15 March 2017

Properly Communicating Uncertainty Is Just as Important as Making A Good Forecast

Posted by Dan Satterfield

Deep snow near Chalfont, PA, Tuesday evening. My photo.

There has been a bit of a firestorm in the last 24 hours over an AP report that the NWS decided to stick with its snowfall forecast even after last minute model guidance showed lesser amounts were likely. There’s a story in the Washington Post and Seth Borenstein at the AP broke the story.

Here are some thoughts on this based on 37 years of forecasting, and I will say right off, I think this controversy may be a misunderstanding of the forecast process. Yes, the computer models showed less snow as the event was about to begin, and yes the NWS held onto their forecast. In this case, it was a mistake, but most of the time, it would probably be the right thing to do. What it was not, is an attempt to hide the truth from the public.


  1. Ensemble forecast giving odds for 1,4,8, and 12 inches of snow. This is from the NOAA WRF model. Image from Penn. State. It was actually quite good, especially well inland.

    Numerical models are just guidance and each run will be different. Ensembles of several runs are usually more reliable, and I relied on the WRF models ensemble which actually did pretty well. It showed that the odds of over 8 inches of snow along the coast from Philadelphia to Boston was not that high (around 50/50), but it indicated at least 8 inches was quite likely west of I-95. Some individual runs were higher, but when I see consistency on a model, run after run, I tend to give it much more credence. The NWS forecasted up to 3-5 inches of snow for the Dover, Delaware area, and based on the ensembles, I thought this was not likely and said so. They had less than an inch.

    That said, did anyone look at the NWS snow forecasts that showed the real range?? They have these on their website, and it’s a new way of forecasting snow events. They have an “Expect at least this much” map, and then a “most likely” forecast and then, a “Could be this much if it really comes together” map.  Did anyone look at these? Did local broadcast meteorologists talk about these? I know many who did, but I am not sure this was communicated well by the NWS or broadcast meteorologists. These “low-end” maps showed almost no snow south of Wilmington.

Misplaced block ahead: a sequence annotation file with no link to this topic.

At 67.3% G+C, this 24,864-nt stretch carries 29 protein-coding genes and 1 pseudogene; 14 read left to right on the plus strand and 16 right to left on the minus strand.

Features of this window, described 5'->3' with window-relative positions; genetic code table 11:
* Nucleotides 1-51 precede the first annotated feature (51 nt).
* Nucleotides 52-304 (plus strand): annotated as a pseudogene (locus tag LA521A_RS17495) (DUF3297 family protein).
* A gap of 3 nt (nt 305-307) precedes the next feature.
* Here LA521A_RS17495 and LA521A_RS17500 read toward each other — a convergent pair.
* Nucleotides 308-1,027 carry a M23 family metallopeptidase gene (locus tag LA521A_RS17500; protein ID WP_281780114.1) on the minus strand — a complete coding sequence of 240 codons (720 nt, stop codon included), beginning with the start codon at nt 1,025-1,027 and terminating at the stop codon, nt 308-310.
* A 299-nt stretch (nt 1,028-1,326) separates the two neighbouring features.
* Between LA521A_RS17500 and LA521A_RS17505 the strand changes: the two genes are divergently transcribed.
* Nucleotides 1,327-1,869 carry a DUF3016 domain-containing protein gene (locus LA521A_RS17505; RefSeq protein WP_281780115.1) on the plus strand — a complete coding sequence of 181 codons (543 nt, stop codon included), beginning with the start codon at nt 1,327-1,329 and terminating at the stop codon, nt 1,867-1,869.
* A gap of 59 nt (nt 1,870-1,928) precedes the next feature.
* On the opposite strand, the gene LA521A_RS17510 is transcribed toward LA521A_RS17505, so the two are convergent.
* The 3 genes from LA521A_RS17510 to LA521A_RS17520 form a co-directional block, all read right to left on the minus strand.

2. This is most important: There is an old rule against changing a big forecast based on one or two model runs. If you do, you end up chasing the model and confusing people, while increasing your odds of a busted forecast. The numerical models did indeed start indicating that the warmer ocean air would reach farther inland from the coast Monday night and Tuesday, and this would reduce totals, but the models tend to do rather badly with the placement of the rain/sleet/snow line. In this case, the milder air really did move well inland, but if the low had tracked 50 miles eastward, the heavy snow would have been 50 miles closer to (and right on) the coast.The problem here is not that the NWS decided to stick with their snow totals. The problem is that the forecast was communicated poorly. I posted the map below on social media, and I overestimated the snow near the coast as well, but note what I put around the NYC area. VARIABLE SNOWFALL.

    3. A busted snow forecast is where you forecast an inch and get 7 inches. In this case, people would be expecting little impact on roads/schools and there would be a major disruption. Forecasting 10-16″ and getting 5-8″ is a bad forecast, but trust me, the impacts are not much different. I rode out this storm in Doylestown, PA. where we had 6-7 inches and the winds were howling Tuesday and all of Tuesday night.

    There seems to be this thought out there that the NWS knew the storm was not going to produce as much snow near the coast but held onto their forecast because they thought that people wouldn’t pay as  much attention to what was going to be a bad storm. I think it’s more a case of meteorologists following the more reliable forecast rules, and if there is some blame here, it would be that NOAA and broadcast mets should have done more to remind people that the snow forecast on the coast was very tricky, but there would still be major impacts with snow and high winds. Snowfall is the most difficult forecast we make, and this was a decision based on tried and true forecast methods and not an attempt “to hide the truth”. Just another example of how the age of the conspiracy theory is impacting our daily lives.